While our first test prints were sliced and ran without any problems, we did come back one Monday morning to find an over-the-weekend-print to have failed for no apparent reason midway trough. Upon troubleshooting, we discovered a common bug between the Sidewinder X1 and the g-code generated for it using Cura. We couldn’t reproduce the issue using other slicers, and settle on ReptierHost (using Slic3r) to prepare prints for the Sidewinder X1.
Further print successes came when trying to print ABS – make sure to turn off the print-cooling fan completely and the printer should handle the material without warping.
Speaking of fans, even with the parts cooling fan on (during print jobs where its recommended), the Sidewinder X1 is extremely quiet. The operational noise-level lay around 45 dB, somewhere between a library and a quiet apartment on the decibel table. So, yeah, it is really quiet.
With that said, we did find the part cooling fan to be lacking power. That, or the ducting channeling the air is not as good as it could be.
Printing with the Artillery Sidewinder X1 was – mostly – fun, once the printer’s wilder aspects were tamed and the right settings for printing were found. While the print quality out of the box was passable, with some experimentation it can be great.
Yes, the printer needs some fiddling and tweaking with the settings. Nevertheless, we would still recommend it to beginners (with the patience to tinker) as well as experienced users. It’s a solid starting point capable of great prints – it’s just somewhat up to the user to make the most of it.
The Sidewinder X1 is loaded with features. Here are some of the more noteworthy ones.
The Artillery Sidewinder is equipped with dual belt-synchronized lead screws and two Z-axis stepper motor drivers. Combined with the printer’s sturdy aluminum frame, this feature should reduce vibrations, and therefore minimize Z-wobble, resulting in a smoother finish of prints.
As detailed above, we found tall prints on the Sidewinder X1 to suffer from a wibbly-wobbliness at their upper reaches. Printing slower mitigates this, but still, utilizing that full 400 mm of reach in the Z-axis will require deft printing skills and possible modification from the user.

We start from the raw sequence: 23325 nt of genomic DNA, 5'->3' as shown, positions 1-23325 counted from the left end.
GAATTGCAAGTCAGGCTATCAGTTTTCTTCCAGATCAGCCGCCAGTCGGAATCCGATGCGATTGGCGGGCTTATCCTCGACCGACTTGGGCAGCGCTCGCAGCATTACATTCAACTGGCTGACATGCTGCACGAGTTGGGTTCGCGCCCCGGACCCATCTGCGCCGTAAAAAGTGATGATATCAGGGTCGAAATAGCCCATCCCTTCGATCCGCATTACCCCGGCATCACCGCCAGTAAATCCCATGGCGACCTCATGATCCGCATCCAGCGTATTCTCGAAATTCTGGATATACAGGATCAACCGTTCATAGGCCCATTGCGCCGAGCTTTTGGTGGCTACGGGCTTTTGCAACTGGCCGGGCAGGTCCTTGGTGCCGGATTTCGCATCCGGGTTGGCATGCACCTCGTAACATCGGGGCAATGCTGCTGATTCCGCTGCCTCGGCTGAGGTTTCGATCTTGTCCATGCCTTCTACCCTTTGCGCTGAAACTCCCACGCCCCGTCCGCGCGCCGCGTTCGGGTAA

At 300 x 300 x 400 mm, the Sidewinder X1’s build space is slightly above average. The machine’s form bundles the power supply, mainboard, drivers and other essential components into a flat, closed box base, giving the printer a relatively tidy footprint.
The Sidewinder X1 comes with a geared Titan-style extruder, sitting above a Volcano hotend. This arrangement should result in precise filament control and – thanks to the Volcano’s elongated melt zone – higher filament throughput and the possibility to print fast.
Such an extruder would be ideally paired with a larger nozzle to take advantage of that large build space and dramatically cut print times. The Sidewinder X1 only comes with a 0.4 mm nozzle as standard, meaning you will have to purchase your own nozzles and settle on the correct print settings yourself.
The Sidewinder X1 has the pleasant characteristic of heating its printing bed to 80 °C in under two minutes. Coated with an Ultrabase-like texture, the bed should be good to go with no adhesives necessary. We found this hit and miss, depending on the particular filament material and brands used. It’s a matter of finding the right temperatures and spot-on bed leveling. You can cheat it somewhat by using glue.
The Sidewinder X1’s menu is punchy with a lot of color. And that’s pretty much all there is to say about it. You touch it. It does the things you touch.
Fixed to the Sidewinder X1’s frame-mounted spool holder, the filament out sensor – here a simple mechanical switch – can be a little finicky to use, with stubbornly curly end-of-spool filament the trickiest to feed through.
In action, the sensor works, triggering when the switch is no longer depressed by the filament and pausing the print until you replace and resume the job.
You can purchase the Artillery Sidewinder X1 from the following online retailers:
License: The text of "2020 Artillery Sidewinder X1 V4 Review: Hands-on" by All3DP is licensed under a Creative Commons Attribution 4.0 International License.